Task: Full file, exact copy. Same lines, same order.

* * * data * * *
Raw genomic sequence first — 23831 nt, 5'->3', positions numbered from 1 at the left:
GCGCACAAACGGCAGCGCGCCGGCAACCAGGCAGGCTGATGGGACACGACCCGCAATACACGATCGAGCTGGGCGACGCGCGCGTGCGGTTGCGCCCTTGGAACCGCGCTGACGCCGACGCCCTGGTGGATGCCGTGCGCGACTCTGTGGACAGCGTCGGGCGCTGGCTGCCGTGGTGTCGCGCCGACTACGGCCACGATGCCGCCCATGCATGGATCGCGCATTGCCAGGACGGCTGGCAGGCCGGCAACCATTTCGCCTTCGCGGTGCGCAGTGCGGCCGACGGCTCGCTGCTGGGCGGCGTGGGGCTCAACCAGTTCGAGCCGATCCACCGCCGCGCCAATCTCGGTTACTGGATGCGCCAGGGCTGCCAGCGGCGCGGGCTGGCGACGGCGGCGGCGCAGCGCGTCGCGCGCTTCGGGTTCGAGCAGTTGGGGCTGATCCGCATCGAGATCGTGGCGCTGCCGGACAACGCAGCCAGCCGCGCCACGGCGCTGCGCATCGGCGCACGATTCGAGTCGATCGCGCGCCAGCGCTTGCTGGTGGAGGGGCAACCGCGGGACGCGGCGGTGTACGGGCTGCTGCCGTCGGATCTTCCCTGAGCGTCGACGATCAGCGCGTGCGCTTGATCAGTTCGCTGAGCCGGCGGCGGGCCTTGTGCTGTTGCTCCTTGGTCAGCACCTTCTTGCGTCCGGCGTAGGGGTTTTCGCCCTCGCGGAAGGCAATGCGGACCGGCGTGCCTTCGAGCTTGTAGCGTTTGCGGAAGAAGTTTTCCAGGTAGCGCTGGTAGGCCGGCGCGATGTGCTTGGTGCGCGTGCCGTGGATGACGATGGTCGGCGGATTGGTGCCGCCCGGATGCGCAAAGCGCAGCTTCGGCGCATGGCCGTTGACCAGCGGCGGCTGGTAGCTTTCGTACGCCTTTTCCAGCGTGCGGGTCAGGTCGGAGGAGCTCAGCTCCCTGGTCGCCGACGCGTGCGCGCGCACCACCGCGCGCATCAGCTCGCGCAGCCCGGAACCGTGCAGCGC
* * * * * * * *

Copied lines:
Raw genomic sequence first — 23831 nt, 5'->3', positions numbered from 1 at the left:
GCGCACAAACGGCAGCGCGCCGGCAACCAGGCAGGCTGATGGGACACGACCCGCAATACACGATCGAGCTGGGCGACGCGCGCGTGCGGTTGCGCCCTTGGAACCGCGCTGACGCCGACGCCCTGGTGGATGCCGTGCGCGACTCTGTGGACAGCGTCGGGCGCTGGCTGCCGTGGTGTCGCGCCGACTACGGCCACGATGCCGCCCATGCATGGATCGCGCATTGCCAGGACGGCTGGCAGGCCGGCAACCATTTCGCCTTCGCGGTGCGCAGTGCGGCCGACGGCTCGCTGCTGGGCGGCGTGGGGCTCAACCAGTTCGAGCCGATCCACCGCCGCGCCAATCTCGGTTACTGGATGCGCCAGGGCTGCCAGCGGCGCGGGCTGGCGACGGCGGCGGCGCAGCGCGTCGCGCGCTTCGGGTTCGAGCAGTTGGGGCTGATCCGCATCGAGATCGTGGCGCTGCCGGACAACGCAGCCAGCCGCGCCACGGCGCTGCGCATCGGCGCACGATTCGAGTCGATCGCGCGCCAGCGCTTGCTGGTGGAGGGGCAACCGCGGGACGCGGCGGTGTACGGGCTGCTGCCGTCGGATCTTCCCTGAGCGTCGACGATCAGCGCGTGCGCTTGATCAGTTCGCTGAGCCGGCGGCGGGCCTTGTGCTGTTGCTCCTTGGTCAGCACCTTCTTGCGTCCGGCGTAGGGGTTTTCGCCCTCGCGGAAGGCAATGCGGACCGGCGTGCCTTCGAGCTTGTAGCGTTTGCGGAAGAAGTTTTCCAGGTAGCGCTGGTAGGCCGGCGCGATGTGCTTGGTGCGCGTGCCGTGGATGACGATGGTCGGCGGATTGGTGCCGCCCGGATGCGCAAAGCGCAGCTTCGGCGCATGGCCGTTGACCAGCGGCGGCTGGTAGCTTTCGTACGCCTTTTCCAGCGTGCGGGTCAGGTCGGAGGAGCTCAGCTCCCTGGTCGCCGACGCGTGCGCGCGCACCACCGCGCGCATCAGCTCGCGCAGCCCGGAACCGTGCAGCGC